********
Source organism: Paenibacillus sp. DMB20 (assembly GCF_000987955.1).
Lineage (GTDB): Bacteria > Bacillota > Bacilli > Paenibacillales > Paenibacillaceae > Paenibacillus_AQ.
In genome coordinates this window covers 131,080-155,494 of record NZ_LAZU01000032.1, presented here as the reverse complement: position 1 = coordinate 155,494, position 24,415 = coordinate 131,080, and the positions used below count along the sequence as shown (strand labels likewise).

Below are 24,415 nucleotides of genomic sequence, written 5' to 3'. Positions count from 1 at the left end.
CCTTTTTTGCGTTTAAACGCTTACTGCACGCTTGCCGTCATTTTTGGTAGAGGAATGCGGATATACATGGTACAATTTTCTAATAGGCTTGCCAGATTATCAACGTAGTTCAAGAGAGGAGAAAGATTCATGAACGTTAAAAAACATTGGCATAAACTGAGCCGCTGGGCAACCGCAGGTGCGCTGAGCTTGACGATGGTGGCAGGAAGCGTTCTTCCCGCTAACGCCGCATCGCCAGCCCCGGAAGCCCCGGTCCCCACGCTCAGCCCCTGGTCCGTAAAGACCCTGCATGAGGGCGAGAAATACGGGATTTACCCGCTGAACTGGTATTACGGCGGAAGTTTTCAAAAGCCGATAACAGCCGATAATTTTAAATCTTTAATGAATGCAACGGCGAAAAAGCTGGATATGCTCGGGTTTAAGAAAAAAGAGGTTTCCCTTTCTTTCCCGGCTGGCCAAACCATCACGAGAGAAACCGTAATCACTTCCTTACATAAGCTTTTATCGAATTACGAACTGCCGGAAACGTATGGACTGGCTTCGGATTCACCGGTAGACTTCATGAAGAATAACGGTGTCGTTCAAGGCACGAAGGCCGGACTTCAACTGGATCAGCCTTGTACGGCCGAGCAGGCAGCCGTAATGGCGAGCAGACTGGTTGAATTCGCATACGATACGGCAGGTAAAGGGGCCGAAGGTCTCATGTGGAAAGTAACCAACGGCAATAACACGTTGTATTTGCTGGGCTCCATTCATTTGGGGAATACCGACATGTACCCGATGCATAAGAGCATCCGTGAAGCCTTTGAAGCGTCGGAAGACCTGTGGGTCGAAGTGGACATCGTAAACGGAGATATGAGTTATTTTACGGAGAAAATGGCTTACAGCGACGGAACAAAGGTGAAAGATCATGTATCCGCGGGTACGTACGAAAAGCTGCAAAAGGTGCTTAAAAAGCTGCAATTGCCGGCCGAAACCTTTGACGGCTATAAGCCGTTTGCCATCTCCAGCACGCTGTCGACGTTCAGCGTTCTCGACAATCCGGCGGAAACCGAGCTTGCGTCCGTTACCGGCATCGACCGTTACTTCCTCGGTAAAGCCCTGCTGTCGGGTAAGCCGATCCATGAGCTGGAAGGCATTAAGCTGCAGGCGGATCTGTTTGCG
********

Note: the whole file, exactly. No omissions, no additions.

Source organism: Paenibacillus sp. DMB20 (assembly GCF_000987955.1).
Lineage (GTDB): Bacteria > Bacillota > Bacilli > Paenibacillales > Paenibacillaceae > Paenibacillus_AQ.
In genome coordinates this window covers 131,080-155,494 of record NZ_LAZU01000032.1, presented here as the reverse complement: position 1 = coordinate 155,494, position 24,415 = coordinate 131,080, and the positions used below count along the sequence as shown (strand labels likewise).

Below are 24,415 nucleotides of genomic sequence, written 5' to 3'. Positions count from 1 at the left end.
CCTTTTTTGCGTTTAAACGCTTACTGCACGCTTGCCGTCATTTTTGGTAGAGGAATGCGGATATACATGGTACAATTTTCTAATAGGCTTGCCAGATTATCAACGTAGTTCAAGAGAGGAGAAAGATTCATGAACGTTAAAAAACATTGGCATAAACTGAGCCGCTGGGCAACCGCAGGTGCGCTGAGCTTGACGATGGTGGCAGGAAGCGTTCTTCCCGCTAACGCCGCATCGCCAGCCCCGGAAGCCCCGGTCCCCACGCTCAGCCCCTGGTCCGTAAAGACCCTGCATGAGGGCGAGAAATACGGGATTTACCCGCTGAACTGGTATTACGGCGGAAGTTTTCAAAAGCCGATAACAGCCGATAATTTTAAATCTTTAATGAATGCAACGGCGAAAAAGCTGGATATGCTCGGGTTTAAGAAAAAAGAGGTTTCCCTTTCTTTCCCGGCTGGCCAAACCATCACGAGAGAAACCGTAATCACTTCCTTACATAAGCTTTTATCGAATTACGAACTGCCGGAAACGTATGGACTGGCTTCGGATTCACCGGTAGACTTCATGAAGAATAACGGTGTCGTTCAAGGCACGAAGGCCGGACTTCAACTGGATCAGCCTTGTACGGCCGAGCAGGCAGCCGTAATGGCGAGCAGACTGGTTGAATTCGCATACGATACGGCAGGTAAAGGGGCCGAAGGTCTCATGTGGAAAGTAACCAACGGCAATAACACGTTGTATTTGCTGGGCTCCATTCATTTGGGGAATACCGACATGTACCCGATGCATAAGAGCATCCGTGAAGCCTTTGAAGCGTCGGAAGACCTGTGGGTCGAAGTGGACATCGTAAACGGAGATATGAGTTATTTTACGGAGAAAATGGCTTACAGCGACGGAACAAAGGTGAAAGATCATGTATCCGCGGGTACGTACGAAAAGCTGCAAAAGGTGCTTAAAAAGCTGCAATTGCCGGCCGAAACCTTTGACGGCTATAAGCCGTTTGCCATCTCCAGCACGCTGTCGACGTTCAGCGTTCTCGACAATCCGGCGGAAACCGAGCTTGCGTCCGTTACCGGCATCGACCGTTACTTCCTCGGTAAAGCCCTGCTGTCGGGTAAGCCGATCCATGAGCTGGAAGGCATTAAGCTGCAGGCGGATCTGTTTGCG